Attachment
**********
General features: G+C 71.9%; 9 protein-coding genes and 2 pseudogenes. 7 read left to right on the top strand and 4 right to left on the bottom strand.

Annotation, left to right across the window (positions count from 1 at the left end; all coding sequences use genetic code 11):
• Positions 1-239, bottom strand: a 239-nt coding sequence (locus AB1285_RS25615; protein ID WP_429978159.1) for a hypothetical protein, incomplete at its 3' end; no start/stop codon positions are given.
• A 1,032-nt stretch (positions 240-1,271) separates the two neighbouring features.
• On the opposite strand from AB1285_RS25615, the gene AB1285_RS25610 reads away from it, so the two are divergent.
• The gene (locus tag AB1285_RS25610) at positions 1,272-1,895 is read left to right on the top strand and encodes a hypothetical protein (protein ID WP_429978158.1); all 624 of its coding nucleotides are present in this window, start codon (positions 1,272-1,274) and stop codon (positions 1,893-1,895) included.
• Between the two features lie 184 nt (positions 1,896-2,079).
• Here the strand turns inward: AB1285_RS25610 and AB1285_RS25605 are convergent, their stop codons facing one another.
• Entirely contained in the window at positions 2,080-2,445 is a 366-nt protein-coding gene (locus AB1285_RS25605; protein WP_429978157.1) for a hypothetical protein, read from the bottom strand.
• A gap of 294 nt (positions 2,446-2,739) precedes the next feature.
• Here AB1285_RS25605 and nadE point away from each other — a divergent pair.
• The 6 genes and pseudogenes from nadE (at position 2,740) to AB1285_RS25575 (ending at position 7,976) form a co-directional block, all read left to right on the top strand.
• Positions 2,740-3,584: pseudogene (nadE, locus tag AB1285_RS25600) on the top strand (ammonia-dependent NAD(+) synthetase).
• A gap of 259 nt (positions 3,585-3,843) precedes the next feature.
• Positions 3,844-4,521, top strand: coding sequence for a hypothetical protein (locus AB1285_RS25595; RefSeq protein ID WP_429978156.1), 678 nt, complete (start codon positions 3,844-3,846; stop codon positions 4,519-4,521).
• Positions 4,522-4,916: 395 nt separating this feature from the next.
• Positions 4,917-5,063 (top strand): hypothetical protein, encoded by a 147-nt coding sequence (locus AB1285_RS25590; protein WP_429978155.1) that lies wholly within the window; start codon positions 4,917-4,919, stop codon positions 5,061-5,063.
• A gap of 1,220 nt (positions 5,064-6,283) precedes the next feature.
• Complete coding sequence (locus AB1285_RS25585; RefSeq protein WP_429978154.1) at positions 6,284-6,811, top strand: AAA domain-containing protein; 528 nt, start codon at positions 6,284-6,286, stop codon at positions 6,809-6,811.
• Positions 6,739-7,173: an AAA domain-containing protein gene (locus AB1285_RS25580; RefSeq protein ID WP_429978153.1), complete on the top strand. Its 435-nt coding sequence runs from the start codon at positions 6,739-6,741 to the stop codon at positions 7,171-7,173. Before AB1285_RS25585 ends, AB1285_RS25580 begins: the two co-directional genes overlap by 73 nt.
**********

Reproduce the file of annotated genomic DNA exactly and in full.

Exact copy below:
General features: G+C 71.9%; 9 protein-coding genes and 2 pseudogenes. 7 read left to right on the top strand and 4 right to left on the bottom strand.

Annotation, left to right across the window (positions count from 1 at the left end; all coding sequences use genetic code 11):
• Positions 1-239, bottom strand: a 239-nt coding sequence (locus AB1285_RS25615; protein ID WP_429978159.1) for a hypothetical protein, incomplete at its 3' end; no start/stop codon positions are given.
• A 1,032-nt stretch (positions 240-1,271) separates the two neighbouring features.
• On the opposite strand from AB1285_RS25615, the gene AB1285_RS25610 reads away from it, so the two are divergent.
• The gene (locus tag AB1285_RS25610) at positions 1,272-1,895 is read left to right on the top strand and encodes a hypothetical protein (protein ID WP_429978158.1); all 624 of its coding nucleotides are present in this window, start codon (positions 1,272-1,274) and stop codon (positions 1,893-1,895) included.
• Between the two features lie 184 nt (positions 1,896-2,079).
• Here the strand turns inward: AB1285_RS25610 and AB1285_RS25605 are convergent, their stop codons facing one another.
• Entirely contained in the window at positions 2,080-2,445 is a 366-nt protein-coding gene (locus AB1285_RS25605; protein WP_429978157.1) for a hypothetical protein, read from the bottom strand.
• A gap of 294 nt (positions 2,446-2,739) precedes the next feature.
• Here AB1285_RS25605 and nadE point away from each other — a divergent pair.
• The 6 genes and pseudogenes from nadE (at position 2,740) to AB1285_RS25575 (ending at position 7,976) form a co-directional block, all read left to right on the top strand.
• Positions 2,740-3,584: pseudogene (nadE, locus tag AB1285_RS25600) on the top strand (ammonia-dependent NAD(+) synthetase).
• A gap of 259 nt (positions 3,585-3,843) precedes the next feature.
• Positions 3,844-4,521, top strand: coding sequence for a hypothetical protein (locus AB1285_RS25595; RefSeq protein ID WP_429978156.1), 678 nt, complete (start codon positions 3,844-3,846; stop codon positions 4,519-4,521).
• Positions 4,522-4,916: 395 nt separating this feature from the next.
• Positions 4,917-5,063 (top strand): hypothetical protein, encoded by a 147-nt coding sequence (locus AB1285_RS25590; protein WP_429978155.1) that lies wholly within the window; start codon positions 4,917-4,919, stop codon positions 5,061-5,063.
• A gap of 1,220 nt (positions 5,064-6,283) precedes the next feature.
• Complete coding sequence (locus AB1285_RS25585; RefSeq protein WP_429978154.1) at positions 6,284-6,811, top strand: AAA domain-containing protein; 528 nt, start codon at positions 6,284-6,286, stop codon at positions 6,809-6,811.
• Positions 6,739-7,173: an AAA domain-containing protein gene (locus AB1285_RS25580; RefSeq protein ID WP_429978153.1), complete on the top strand. Its 435-nt coding sequence runs from the start codon at positions 6,739-6,741 to the stop codon at positions 7,171-7,173. Before AB1285_RS25585 ends, AB1285_RS25580 begins: the two co-directional genes overlap by 73 nt.